What is the best way to take care of a food processor so it lasts a long time?
Both Sizemore and Cayne told us that you should not put the blade of a food processor into the dishwasher. “This will dull the blade, making the food processor less efficient,” says Sizemore. She also suggests that if you get a mini food processor (a food processor that is four cups or less in size), you should wash it on the top rack of your dishwasher. “Sometimes the heat from the dishwasher can warp the plastic [of a food processor cup],” she tells us. The reason for this is because most of the heat from the dishwasher is located at the bottom, making the top rack, a comparatively cooler place, the best place to put more delicate items.Another way to extend the life of your blade, according to Rodgers, is to not over pulse your food. Instead of keeping your finger pressed firmly down on the pulse feature, pulse on and off, allowing your food to settle on the bottom in between. “This helps to ensure the level of processing that you are looking for as well as keeping the blade healthy,” she says. She also tells us to never try to crush ice or coffee beans with your food processor, as the blade was not built for those kinds of tasks.
Take Our Word for It
This article was written by Rachel Center, a product reviews home writer for Real Simple. We researched the best food processors and tested 20 of the most popular options in our Lab, evaluating them on design, ease of use, ease of cleaning, effectiveness, and value. We also sought the advice of three experts: Nicki Sizemore, chef and author of The Food Processor Family Cookbook, Mary Rodgers, Head of Marketing Communications at Cuisinart, and Alison Cayne, founder of Haven’s Kitchen.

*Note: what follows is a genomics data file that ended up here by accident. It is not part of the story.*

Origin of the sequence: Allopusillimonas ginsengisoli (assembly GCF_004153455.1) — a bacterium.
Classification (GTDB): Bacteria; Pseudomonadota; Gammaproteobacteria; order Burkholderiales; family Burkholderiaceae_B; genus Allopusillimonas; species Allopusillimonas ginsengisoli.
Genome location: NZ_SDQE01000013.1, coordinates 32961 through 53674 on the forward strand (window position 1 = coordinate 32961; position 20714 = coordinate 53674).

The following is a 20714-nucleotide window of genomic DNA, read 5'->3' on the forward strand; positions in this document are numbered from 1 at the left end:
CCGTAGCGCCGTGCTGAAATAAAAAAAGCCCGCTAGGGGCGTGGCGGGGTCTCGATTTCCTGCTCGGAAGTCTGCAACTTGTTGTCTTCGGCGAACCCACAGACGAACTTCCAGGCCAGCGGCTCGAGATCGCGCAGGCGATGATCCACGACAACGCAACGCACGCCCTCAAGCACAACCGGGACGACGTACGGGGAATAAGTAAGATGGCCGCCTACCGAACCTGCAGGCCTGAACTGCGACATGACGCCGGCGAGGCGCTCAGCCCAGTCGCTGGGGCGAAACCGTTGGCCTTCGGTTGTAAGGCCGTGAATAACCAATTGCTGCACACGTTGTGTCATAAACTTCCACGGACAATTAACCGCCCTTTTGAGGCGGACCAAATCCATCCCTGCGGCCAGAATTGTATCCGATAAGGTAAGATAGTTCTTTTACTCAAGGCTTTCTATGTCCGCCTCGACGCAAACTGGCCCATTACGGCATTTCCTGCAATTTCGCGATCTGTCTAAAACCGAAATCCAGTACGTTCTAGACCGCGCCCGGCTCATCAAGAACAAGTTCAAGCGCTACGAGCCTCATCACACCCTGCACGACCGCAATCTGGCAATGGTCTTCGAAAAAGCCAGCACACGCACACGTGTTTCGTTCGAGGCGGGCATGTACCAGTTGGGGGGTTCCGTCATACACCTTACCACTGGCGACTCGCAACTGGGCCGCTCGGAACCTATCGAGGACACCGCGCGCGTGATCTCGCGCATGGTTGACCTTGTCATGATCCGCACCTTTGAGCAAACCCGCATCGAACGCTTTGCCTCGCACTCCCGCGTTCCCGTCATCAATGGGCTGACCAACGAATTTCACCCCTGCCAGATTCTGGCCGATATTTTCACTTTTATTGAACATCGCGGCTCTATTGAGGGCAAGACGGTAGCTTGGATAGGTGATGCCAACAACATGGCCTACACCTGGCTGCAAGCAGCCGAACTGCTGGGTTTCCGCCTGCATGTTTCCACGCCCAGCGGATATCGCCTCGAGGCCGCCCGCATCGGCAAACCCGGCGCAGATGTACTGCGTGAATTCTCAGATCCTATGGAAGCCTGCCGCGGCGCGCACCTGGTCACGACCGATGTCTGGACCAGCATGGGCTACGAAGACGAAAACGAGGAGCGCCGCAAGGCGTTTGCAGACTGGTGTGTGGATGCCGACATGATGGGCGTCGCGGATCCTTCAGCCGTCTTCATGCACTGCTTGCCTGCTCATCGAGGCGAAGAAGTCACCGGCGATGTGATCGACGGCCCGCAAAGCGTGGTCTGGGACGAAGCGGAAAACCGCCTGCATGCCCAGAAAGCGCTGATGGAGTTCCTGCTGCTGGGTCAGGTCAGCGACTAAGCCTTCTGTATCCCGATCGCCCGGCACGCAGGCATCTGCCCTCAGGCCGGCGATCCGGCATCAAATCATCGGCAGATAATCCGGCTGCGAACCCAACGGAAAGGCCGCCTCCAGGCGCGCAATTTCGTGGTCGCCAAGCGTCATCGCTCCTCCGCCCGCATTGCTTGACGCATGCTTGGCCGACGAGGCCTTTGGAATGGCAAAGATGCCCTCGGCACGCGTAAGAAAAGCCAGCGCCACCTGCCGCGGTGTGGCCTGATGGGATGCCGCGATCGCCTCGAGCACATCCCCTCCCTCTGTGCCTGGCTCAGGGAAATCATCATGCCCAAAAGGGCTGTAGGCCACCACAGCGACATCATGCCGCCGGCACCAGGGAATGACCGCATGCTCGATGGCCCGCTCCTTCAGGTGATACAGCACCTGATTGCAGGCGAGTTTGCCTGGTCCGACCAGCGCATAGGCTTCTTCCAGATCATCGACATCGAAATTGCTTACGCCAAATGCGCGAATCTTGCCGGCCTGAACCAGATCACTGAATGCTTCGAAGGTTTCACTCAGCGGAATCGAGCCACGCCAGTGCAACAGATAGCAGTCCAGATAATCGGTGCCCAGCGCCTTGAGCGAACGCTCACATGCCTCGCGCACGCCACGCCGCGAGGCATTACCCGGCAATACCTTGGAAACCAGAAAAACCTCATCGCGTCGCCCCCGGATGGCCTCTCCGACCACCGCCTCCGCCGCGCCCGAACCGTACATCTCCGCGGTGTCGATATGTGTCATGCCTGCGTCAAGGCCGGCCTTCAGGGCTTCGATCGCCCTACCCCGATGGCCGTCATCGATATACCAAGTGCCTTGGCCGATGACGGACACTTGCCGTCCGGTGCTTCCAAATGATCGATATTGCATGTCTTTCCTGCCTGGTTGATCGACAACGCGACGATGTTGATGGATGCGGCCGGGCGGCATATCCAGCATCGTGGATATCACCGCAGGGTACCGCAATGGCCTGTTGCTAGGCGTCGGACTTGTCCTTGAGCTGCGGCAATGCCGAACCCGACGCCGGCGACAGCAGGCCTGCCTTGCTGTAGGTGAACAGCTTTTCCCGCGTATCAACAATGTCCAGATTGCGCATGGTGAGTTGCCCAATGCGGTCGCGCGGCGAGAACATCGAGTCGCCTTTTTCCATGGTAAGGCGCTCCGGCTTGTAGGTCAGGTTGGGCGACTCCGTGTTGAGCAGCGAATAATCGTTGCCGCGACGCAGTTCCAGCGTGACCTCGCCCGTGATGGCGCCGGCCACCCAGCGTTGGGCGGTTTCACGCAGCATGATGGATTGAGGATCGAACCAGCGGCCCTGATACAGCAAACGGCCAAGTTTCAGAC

What Is Real Simple Selects?
Next to each product on this list, you may have noticed a Real Simple Selects seal of approval. Any product appearing alongside that seal has been vetted by our team—put through tests and graded on its performance to earn a spot on our list. Although we buy most of the products we test, sometimes we do get samples from companies if purchasing a product ourselves isn’t an option. If that’s the case, we test the product just like we test anything we buy, but we also disclose that we received it for free to be as transparent with you as possible.Love our recommendations? Check out more products that have earned the Real Simple Selects, from humidifiers to cordless vacuums.